State Rep. Leslie Acosta vowed Tuesday to remain in office and to continue her reelection campaign, even as leaders of her party - including Gov. Wolf - called for her to resign over the revelation last week that she secretly had pleaded guilty to federal felony charges earlier this year.

What's more, the North Philadelphia Democrat intends to launch a legal bid to keep her seat even after she is sentenced next year, her lawyer said.

"It is Rep. Acosta's intention to let the legal process run its course so she can continue to serve her constituency for as long as possible," attorney Christopher Warren said. "If the courts ultimately determine that she is unfit to hold public office, she will, of course, abide by that decision."

His comments came on a day when Wolf added his voice to the chorus of Democrats calling publicly and privately for Acosta to step aside.

"I don't think any public official who is guilty - pleaded guilty to corruption - should be in public life," the governor said, adding: "We need to be aboveboard, transparent, open, and honest. If we can't do that, we shouldn't be here."

Pressed to say whether she should be allowed to remain in office until the day of her sentencing, Wolf said: "No public official should be in office who is guilty of a crime."

Generally, the state constitution bars public officials from holding office if they have been convicted of felonies, a process that is not considered complete until a sentence is imposed. But Warren said Tuesday that Acosta had a convincing argument - which he declined to detail - that those restrictions should not apply in her case.

"Admittedly, it could go either way. However, she's entitled to present it to a court and let the court make that decision - not Bob Brady," he said, referring to U.S. Rep. Robert Brady, chairman of the City Democratic Committee, who earlier this week called for Acosta's immediate resignation.


Brady expressed frustration Monday that Acosta had not informed party leaders earlier of the case against her or her decision to plead guilty in March to one federal count of conspiracy to commit money laundering, details of which remain under a sealing order signed by U.S. District Judge Joel Slomsky.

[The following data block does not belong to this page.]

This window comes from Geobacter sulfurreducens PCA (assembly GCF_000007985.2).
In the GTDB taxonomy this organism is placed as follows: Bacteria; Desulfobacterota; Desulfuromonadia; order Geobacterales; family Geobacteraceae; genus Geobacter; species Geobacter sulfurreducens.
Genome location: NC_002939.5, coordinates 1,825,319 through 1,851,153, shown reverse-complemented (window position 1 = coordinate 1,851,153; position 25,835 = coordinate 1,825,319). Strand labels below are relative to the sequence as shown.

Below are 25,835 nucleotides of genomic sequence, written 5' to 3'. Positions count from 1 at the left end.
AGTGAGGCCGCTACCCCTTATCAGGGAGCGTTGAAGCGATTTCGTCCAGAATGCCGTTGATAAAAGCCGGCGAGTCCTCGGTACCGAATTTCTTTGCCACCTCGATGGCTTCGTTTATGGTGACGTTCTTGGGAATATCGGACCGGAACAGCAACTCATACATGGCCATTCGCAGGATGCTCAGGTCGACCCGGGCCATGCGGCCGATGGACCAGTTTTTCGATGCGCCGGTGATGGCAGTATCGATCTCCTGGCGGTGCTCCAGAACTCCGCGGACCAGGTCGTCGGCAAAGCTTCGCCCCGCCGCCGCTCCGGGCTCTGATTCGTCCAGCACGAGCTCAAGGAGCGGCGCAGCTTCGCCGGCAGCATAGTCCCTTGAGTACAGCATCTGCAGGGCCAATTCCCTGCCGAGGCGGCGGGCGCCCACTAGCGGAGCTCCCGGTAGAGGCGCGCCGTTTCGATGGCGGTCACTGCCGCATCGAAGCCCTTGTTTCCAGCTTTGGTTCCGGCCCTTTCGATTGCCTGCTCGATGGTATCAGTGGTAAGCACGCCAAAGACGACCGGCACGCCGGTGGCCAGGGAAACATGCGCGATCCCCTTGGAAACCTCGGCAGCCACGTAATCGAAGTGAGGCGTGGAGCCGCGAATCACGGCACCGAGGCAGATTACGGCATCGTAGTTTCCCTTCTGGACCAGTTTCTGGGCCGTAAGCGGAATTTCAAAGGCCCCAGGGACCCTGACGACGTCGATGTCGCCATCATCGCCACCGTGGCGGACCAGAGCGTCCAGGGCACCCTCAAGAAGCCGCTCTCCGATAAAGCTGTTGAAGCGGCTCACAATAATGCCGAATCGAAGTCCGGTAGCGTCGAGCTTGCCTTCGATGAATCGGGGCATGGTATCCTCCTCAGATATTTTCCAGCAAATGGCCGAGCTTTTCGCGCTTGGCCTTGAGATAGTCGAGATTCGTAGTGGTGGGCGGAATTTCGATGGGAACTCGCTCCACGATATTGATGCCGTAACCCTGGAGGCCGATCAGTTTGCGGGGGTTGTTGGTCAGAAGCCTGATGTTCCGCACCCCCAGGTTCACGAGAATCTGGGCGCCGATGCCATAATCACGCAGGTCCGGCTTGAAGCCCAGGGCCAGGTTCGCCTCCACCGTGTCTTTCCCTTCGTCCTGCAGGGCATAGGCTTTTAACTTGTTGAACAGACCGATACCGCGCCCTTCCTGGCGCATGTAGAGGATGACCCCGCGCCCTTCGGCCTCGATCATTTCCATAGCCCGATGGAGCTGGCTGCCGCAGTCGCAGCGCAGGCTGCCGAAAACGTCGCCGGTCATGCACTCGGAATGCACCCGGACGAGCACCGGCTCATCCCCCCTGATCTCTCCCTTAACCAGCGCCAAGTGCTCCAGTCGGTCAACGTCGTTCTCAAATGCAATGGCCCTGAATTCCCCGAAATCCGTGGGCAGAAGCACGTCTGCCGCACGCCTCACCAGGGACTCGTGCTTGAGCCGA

Meanwhile, a source said top House leaders have begun to consider refusing to seat Acosta should she return to Harrisburg for a second term when the new, two-year legislative session begins in January - nine days before she is scheduled to be sentenced.

Details of case

Acosta - who is running unopposed for reelection in a district that includes Fairhill, Hunting Park, and parts of North Philadelphia - has not spoken about her case since the Inquirer first reported on it Friday.

She did not return to the Capitol on Monday as the House reconvened for the first day of its fall session, and she informed party leadership that she did not intend to return this week, a spokesman for the House Democratic caucus said.

The case against her involves an alleged embezzlement scheme involving Renee Tartaglione, scion of a Northeast Philadelphia political dynasty and Acosta's former boss at the Fairhill mental health clinic at which she worked prior to taking office.

Facing trial in November, Tartaglione is accused of embezzling hundreds of thousands of dollars from the Juniata Community Mental Health Clinic, a publicly funded facility she founded with her husband in 2002 to serve low-income patients.

According to court filings unsealed the day of Acosta's plea, she was charged with accepting checks from the clinic worth thousands of dollars between 2008 and 2012 for work she did not perform. She knowingly aided Tartaglione in her alleged theft by cashing the checks and kicking the money back to her former boss, according to the filings.

Sources familiar with the case say Acosta is cooperating with the government and could testify against Tartaglione at her trial.

Until then, Warren said, he has instructed the representative to make no statements about her legal woes.

The lawyer declined to discuss details of Acosta's case, except to point out that prosecutors had not accused his client of personally benefiting from her crimes and that they occurred years before she took office last year.

"Obviously, she has no control over what, if anything, her Republican adversaries in the House may or may not do," Warren said Tuesday. "Until she is sentenced, however, she is not disqualified from holding public office."